Tuesday 21 May 2019

Family ties at ancient burial sites revealed

Ciara Galvin

An international research team has uncovered for the first time that megalithic tombs in Sligo contain family members, in some cases generations apart.

The research, undertaken by a team from Uppsala University in Sweden genetically analysed teeth and bones from Listoghil at Carrowmore and the Primrose Grange site, among other sites across Europe, including Scotland, on the Swedish island of Gotland and in the Czech Republic.

Research is part of the new genetic study of Stone Age funeral practices and is also a multidisciplinary effort to understand Eurasian and Scandinavian prehistory,

The study, published in the Proceedings of the National Academy of Sciences, detailed that the international research team examined eleven remains from the Primrose Grange tomb and one from the Listoghil tomb. Findings showed the megalithic tombs held mostly family members and were also heavily male-dominated.

Remains were radiocarbon-dated and 16 different teeth taken from the sites dated from 3,790 and 3,360 BC.

According to findings, the genetic data show close kin relationships among the individuals buried within the megaliths. Research showed a likely parent-offspring relation was discovered for individuals in the Listhogil Tomb at the Carrowmore site and Tomb 1 at Primrose Grange, about 2 kilometers in distance away from each other.

Commenting on the findings, population-geneticist Federico Sanchez-Quinto of Uppsala University said, "This came as a surprise. It appears as these Neolithic societies were tightly knit with very close kin relations across burial sites."

Though it is significant in its findings, osteoarchaeologist Jan Storå of Stockholm University noted that further examinations of other sites were needed.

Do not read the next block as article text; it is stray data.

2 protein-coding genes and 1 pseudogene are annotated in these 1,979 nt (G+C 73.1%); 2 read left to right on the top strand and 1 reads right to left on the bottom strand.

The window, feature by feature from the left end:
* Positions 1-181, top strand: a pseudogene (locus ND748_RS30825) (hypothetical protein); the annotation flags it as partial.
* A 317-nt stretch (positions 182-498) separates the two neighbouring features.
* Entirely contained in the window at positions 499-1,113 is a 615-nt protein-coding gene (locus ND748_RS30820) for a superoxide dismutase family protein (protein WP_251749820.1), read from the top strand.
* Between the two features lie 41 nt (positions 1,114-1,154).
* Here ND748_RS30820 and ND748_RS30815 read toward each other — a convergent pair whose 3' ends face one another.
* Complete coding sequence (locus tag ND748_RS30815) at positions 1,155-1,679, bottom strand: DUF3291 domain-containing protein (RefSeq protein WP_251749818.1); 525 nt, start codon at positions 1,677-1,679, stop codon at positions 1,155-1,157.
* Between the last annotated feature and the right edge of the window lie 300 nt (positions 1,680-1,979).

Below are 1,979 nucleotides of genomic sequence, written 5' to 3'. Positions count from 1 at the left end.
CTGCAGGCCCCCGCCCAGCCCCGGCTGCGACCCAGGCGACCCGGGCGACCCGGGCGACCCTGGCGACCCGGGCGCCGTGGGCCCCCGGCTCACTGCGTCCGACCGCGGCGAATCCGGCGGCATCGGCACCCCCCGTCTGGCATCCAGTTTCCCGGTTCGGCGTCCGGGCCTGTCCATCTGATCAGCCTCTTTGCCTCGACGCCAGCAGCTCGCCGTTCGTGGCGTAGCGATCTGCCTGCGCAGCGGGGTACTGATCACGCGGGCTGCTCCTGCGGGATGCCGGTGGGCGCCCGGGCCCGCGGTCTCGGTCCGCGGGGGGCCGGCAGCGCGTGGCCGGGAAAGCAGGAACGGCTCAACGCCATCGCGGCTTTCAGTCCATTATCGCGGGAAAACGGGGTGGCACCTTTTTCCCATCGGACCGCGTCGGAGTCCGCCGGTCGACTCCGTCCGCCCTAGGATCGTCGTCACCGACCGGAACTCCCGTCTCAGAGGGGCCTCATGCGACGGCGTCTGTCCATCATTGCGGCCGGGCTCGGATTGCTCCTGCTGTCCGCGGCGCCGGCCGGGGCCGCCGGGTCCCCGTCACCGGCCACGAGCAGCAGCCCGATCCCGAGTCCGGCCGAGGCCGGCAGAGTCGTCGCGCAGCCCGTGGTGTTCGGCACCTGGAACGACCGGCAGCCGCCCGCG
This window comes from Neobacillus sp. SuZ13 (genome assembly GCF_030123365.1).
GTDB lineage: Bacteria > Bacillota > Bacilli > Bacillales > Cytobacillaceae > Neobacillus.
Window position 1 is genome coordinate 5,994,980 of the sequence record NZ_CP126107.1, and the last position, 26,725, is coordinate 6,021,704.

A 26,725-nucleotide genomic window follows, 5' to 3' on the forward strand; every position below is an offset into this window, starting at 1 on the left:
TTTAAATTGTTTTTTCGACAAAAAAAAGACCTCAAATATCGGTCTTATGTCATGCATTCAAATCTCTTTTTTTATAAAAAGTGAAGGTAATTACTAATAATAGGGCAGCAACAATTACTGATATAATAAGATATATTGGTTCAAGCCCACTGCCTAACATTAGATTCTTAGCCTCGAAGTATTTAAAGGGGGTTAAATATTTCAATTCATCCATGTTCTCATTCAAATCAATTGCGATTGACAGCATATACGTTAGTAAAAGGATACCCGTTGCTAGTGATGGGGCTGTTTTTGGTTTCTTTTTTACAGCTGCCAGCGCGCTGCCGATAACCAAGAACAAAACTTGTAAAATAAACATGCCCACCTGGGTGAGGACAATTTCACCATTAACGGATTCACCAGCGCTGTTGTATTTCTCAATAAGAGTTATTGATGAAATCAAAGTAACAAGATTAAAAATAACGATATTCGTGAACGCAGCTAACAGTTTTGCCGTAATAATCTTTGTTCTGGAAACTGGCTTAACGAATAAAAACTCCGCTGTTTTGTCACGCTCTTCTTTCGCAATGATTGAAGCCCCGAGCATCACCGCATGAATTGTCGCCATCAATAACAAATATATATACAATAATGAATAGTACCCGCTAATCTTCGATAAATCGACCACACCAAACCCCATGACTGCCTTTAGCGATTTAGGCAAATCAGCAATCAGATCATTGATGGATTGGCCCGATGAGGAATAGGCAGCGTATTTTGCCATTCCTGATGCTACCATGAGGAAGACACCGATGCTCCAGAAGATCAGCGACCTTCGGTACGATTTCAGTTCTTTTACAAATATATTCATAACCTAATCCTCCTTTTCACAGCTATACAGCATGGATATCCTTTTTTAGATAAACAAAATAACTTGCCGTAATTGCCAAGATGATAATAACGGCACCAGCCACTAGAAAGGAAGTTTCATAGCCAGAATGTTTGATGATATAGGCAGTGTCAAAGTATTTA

"The patterns that we observe could be unique to the Primrose, Carrowmore, and Ansarve (site on the island of Gotland in the Baltic Sea) burial and future studies of other megaliths are needed to tell whether this is a general pattern for megalith burials."

Commenting on the findings, archaeologist and author of 'First Light: The Origins of Newgrange', Robert Hensey, PhD, MIAI welcomed the potential of DNA to answer long-standing debates.

Speaking to The Sligo Champion, Mr Hensey said the findings were significant in regard to kinship studies.

"One of the most interesting parts of the study is the claim of a father-son (or at least a first-degree relationship) between individuals at two of Sligo's megalithic tombs. The two monuments are very closely situated, just a few kilometers apart, and in use at a very similar time, so it is not that surprising that a kin relationship was discovered, yet it is still very useful to have direct evidence.

He added, "Overall, this is valuable and intriguing research, even if some of the larger claims made in the paper are not commensurate with the relatively small amount of data at the author's disposal."

Sligo Champion